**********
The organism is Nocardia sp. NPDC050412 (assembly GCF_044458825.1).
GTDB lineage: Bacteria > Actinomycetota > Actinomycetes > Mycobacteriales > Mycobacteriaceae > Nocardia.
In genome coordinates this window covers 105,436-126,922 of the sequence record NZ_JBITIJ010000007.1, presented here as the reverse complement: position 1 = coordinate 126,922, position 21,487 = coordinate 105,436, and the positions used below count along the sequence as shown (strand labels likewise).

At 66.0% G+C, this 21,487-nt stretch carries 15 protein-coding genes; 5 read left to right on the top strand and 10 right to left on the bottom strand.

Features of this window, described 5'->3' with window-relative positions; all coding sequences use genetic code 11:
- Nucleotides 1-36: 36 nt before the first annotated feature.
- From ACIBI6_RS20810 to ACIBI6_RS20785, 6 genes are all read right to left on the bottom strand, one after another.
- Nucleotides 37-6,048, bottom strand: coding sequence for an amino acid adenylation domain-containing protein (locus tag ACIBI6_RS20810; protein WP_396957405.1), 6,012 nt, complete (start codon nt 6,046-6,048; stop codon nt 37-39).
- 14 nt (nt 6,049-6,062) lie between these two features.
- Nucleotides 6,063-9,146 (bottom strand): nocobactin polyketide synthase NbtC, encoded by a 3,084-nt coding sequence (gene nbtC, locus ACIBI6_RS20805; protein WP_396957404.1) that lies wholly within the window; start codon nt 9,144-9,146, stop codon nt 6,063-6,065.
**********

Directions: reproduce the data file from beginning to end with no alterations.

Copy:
The organism is Nocardia sp. NPDC050412 (assembly GCF_044458825.1).
GTDB lineage: Bacteria > Actinomycetota > Actinomycetes > Mycobacteriales > Mycobacteriaceae > Nocardia.
In genome coordinates this window covers 105,436-126,922 of the sequence record NZ_JBITIJ010000007.1, presented here as the reverse complement: position 1 = coordinate 126,922, position 21,487 = coordinate 105,436, and the positions used below count along the sequence as shown (strand labels likewise).

At 66.0% G+C, this 21,487-nt stretch carries 15 protein-coding genes; 5 read left to right on the top strand and 10 right to left on the bottom strand.

Features of this window, described 5'->3' with window-relative positions; all coding sequences use genetic code 11:
- Nucleotides 1-36: 36 nt before the first annotated feature.
- From ACIBI6_RS20810 to ACIBI6_RS20785, 6 genes are all read right to left on the bottom strand, one after another.
- Nucleotides 37-6,048, bottom strand: coding sequence for an amino acid adenylation domain-containing protein (locus tag ACIBI6_RS20810; protein WP_396957405.1), 6,012 nt, complete (start codon nt 6,046-6,048; stop codon nt 37-39).
- 14 nt (nt 6,049-6,062) lie between these two features.
- Nucleotides 6,063-9,146 (bottom strand): nocobactin polyketide synthase NbtC, encoded by a 3,084-nt coding sequence (gene nbtC, locus ACIBI6_RS20805; protein WP_396957404.1) that lies wholly within the window; start codon nt 9,144-9,146, stop codon nt 6,063-6,065.